The Los Angeles Chargers are playing their best defense in the two seasons under head coach Brandon Staley, just in time for the playoffs next month. The improved play may be due to the players-only meetings instigated that started earlier in December.
When noticing that the defense was allowing opposing rushers to average 5.44 yards per carry, veteran linebacker Kyle Van Noy called a players-only meeting on the Thursday before their game with the Las Vegas Raiders. The results were not immediate. The Chargers lost that game, 27-20, with Josh Jacobs running the ball 26 times for 144 yards. Yet the players decided to make the players-only meeting a weekly event three days before game day (usually Thursday after practice, with the players-only meeting taking place on Friday last week due to the Monday night kickoff).
Before that Monday night game in Indianapolis against the Colts, the numbers were indicating that the Chargers’ defense had begun to turn things around. They had allowed only 31 points in their two previous games with those opponents averaging only 251.5 total yards per game. They are still giving up 4.76 yards per carry, a modest improvement, yet their last two opponents have averaged only 109.5 rushing yards per game. The results against the pass have been much better as they have held their last two opponents to 141 passing yards per game.
The defense has been hit hard by injuries, yet they are starting to get healthy again. Safety Derwin James played on Monday for the first time since week 13 (only briefly before being kicked out of the game for an illegal hit). The Chargers got back cornerback Bryce Callahan and defensive lineman Sebastian Joseph-Day as well after all three players took part in practice and had their names removed from the injured list last week. That bodes well for them in the days ahead.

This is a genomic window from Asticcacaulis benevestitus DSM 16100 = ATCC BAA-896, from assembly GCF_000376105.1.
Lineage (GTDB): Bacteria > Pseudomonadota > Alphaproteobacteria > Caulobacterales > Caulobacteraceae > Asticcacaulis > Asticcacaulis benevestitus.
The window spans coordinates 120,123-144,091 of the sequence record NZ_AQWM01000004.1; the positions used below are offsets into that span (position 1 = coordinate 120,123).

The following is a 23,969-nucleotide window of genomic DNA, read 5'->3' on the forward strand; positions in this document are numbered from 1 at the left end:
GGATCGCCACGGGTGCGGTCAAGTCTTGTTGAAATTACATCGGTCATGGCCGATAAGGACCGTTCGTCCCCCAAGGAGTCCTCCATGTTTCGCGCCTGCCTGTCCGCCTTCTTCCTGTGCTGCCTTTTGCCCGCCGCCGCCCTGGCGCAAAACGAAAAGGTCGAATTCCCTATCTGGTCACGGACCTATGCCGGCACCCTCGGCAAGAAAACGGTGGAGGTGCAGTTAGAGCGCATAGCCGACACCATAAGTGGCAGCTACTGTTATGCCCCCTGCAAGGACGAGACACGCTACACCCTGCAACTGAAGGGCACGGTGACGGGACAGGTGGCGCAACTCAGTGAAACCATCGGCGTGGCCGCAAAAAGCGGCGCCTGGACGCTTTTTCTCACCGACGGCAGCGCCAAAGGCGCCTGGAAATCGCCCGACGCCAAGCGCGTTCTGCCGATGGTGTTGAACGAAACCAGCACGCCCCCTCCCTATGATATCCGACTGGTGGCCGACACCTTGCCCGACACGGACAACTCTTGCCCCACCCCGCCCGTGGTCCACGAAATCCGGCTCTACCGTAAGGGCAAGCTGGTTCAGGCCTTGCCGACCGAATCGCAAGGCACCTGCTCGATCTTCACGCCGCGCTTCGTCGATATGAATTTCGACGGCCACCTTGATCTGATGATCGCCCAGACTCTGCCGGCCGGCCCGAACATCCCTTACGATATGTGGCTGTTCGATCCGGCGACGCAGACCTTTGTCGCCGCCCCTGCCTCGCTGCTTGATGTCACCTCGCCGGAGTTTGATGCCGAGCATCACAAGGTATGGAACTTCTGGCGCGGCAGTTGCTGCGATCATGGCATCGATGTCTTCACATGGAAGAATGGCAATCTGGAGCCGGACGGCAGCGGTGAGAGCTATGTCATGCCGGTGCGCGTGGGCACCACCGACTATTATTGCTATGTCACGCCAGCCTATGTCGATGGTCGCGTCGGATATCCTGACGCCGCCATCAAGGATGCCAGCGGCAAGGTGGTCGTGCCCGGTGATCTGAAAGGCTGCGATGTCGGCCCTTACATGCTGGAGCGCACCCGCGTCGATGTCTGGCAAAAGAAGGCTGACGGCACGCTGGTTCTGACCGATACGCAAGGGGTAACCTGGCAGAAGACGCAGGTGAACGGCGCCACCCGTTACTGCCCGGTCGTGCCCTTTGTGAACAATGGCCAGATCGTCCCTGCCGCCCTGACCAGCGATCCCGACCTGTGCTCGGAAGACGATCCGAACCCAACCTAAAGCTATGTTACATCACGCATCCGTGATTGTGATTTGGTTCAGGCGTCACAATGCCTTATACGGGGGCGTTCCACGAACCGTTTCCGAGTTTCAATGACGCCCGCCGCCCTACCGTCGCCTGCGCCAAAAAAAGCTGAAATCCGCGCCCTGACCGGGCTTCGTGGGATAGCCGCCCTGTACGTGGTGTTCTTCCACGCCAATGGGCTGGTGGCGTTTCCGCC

Los Angeles may have then played their best defensive game of the season in a 20-3 victory against the Colts on Monday. The Chargers held Indianapolis to just the one field goal and only ten first downs. Indianapolis managed to gain only 173 total yards of offense. Nick Foles was making his first start of the season for the Colts, and the former Super Bowl-winning quarterback completed 17 of 29 passes but for only 143 yards. Los Angeles picked off three of his passes. The Chargers held Indianapolis to only 69 rushing yards from their 14 carries. While that 4.93 yards per carry average for the Colts is not great from an efficiency standpoint, holding Indianapolis to below 70 rushing yards continues their recent ability to get their defense off the field. The Colts were on offense for just 26:06 minutes in the game.
Los Angeles has now held their last three opponents to just 11.3 points per game and 225.3 yards per game. These opponents averaged only 4.7 yards per play. Their opponents are still averaging 4.8 yards per carry in the running game, yet they are only running the ball 20 times per game and getting 96 yards per game from their rushing attack. Perhaps most importantly, despite having their defense on the field for 29:45 minutes per game this season, the Chargers have lowered that number by almost three minutes per game by being on the field for only 25:53 minutes per game in these most recent three games.
Whether it is because of the schemes of Staley and his defensive coaching staff or the increased accountability of the players on defense, the Chargers' defense is finally starting to meet the expectations from when they hired Staley away from the Rams when he was their defensive coordinator. With a healthy Derwin James running the defense (and Joey Bosa expected to get healthy and back on the field soon) and Justin Herbert lurking on offense, it is this Los Angeles team this season that has the makings of a potential deep run in the playoffs.
Good luck - TDG.